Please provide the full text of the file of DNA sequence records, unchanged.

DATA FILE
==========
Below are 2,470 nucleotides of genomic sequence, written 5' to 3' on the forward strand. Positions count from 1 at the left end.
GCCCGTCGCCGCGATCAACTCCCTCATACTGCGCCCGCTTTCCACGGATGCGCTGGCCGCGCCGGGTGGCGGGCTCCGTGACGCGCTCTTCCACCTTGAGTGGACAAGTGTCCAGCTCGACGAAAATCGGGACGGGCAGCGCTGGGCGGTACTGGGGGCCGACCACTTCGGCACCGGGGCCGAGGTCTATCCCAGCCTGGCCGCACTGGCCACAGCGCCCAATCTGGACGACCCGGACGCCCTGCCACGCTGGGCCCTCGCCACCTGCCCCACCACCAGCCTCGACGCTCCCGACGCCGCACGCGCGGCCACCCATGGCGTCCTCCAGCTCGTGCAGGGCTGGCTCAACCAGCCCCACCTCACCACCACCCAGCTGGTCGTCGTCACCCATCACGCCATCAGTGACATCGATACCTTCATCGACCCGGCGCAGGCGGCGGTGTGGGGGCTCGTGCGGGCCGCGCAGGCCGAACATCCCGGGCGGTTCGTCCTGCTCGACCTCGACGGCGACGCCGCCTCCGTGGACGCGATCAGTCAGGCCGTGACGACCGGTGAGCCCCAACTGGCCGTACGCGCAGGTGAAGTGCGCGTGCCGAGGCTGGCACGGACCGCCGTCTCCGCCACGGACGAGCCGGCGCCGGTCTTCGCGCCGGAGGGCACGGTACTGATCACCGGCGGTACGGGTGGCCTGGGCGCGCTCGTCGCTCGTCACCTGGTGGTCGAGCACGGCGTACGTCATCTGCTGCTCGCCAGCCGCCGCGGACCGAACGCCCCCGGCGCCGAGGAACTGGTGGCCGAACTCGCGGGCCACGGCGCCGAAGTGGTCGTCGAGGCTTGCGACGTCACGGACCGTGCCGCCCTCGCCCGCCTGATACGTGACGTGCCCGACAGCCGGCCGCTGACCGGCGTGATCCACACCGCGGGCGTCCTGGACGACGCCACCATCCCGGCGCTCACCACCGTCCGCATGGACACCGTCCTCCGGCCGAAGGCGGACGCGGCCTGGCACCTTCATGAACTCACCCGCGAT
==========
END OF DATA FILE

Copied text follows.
Below are 2,470 nucleotides of genomic sequence, written 5' to 3' on the forward strand. Positions count from 1 at the left end.
GCCCGTCGCCGCGATCAACTCCCTCATACTGCGCCCGCTTTCCACGGATGCGCTGGCCGCGCCGGGTGGCGGGCTCCGTGACGCGCTCTTCCACCTTGAGTGGACAAGTGTCCAGCTCGACGAAAATCGGGACGGGCAGCGCTGGGCGGTACTGGGGGCCGACCACTTCGGCACCGGGGCCGAGGTCTATCCCAGCCTGGCCGCACTGGCCACAGCGCCCAATCTGGACGACCCGGACGCCCTGCCACGCTGGGCCCTCGCCACCTGCCCCACCACCAGCCTCGACGCTCCCGACGCCGCACGCGCGGCCACCCATGGCGTCCTCCAGCTCGTGCAGGGCTGGCTCAACCAGCCCCACCTCACCACCACCCAGCTGGTCGTCGTCACCCATCACGCCATCAGTGACATCGATACCTTCATCGACCCGGCGCAGGCGGCGGTGTGGGGGCTCGTGCGGGCCGCGCAGGCCGAACATCCCGGGCGGTTCGTCCTGCTCGACCTCGACGGCGACGCCGCCTCCGTGGACGCGATCAGTCAGGCCGTGACGACCGGTGAGCCCCAACTGGCCGTACGCGCAGGTGAAGTGCGCGTGCCGAGGCTGGCACGGACCGCCGTCTCCGCCACGGACGAGCCGGCGCCGGTCTTCGCGCCGGAGGGCACGGTACTGATCACCGGCGGTACGGGTGGCCTGGGCGCGCTCGTCGCTCGTCACCTGGTGGTCGAGCACGGCGTACGTCATCTGCTGCTCGCCAGCCGCCGCGGACCGAACGCCCCCGGCGCCGAGGAACTGGTGGCCGAACTCGCGGGCCACGGCGCCGAAGTGGTCGTCGAGGCTTGCGACGTCACGGACCGTGCCGCCCTCGCCCGCCTGATACGTGACGTGCCCGACAGCCGGCCGCTGACCGGCGTGATCCACACCGCGGGCGTCCTGGACGACGCCACCATCCCGGCGCTCACCACCGTCCGCATGGACACCGTCCTCCGGCCGAAGGCGGACGCGGCCTGGCACCTTCATGAACTCACCCGCGAT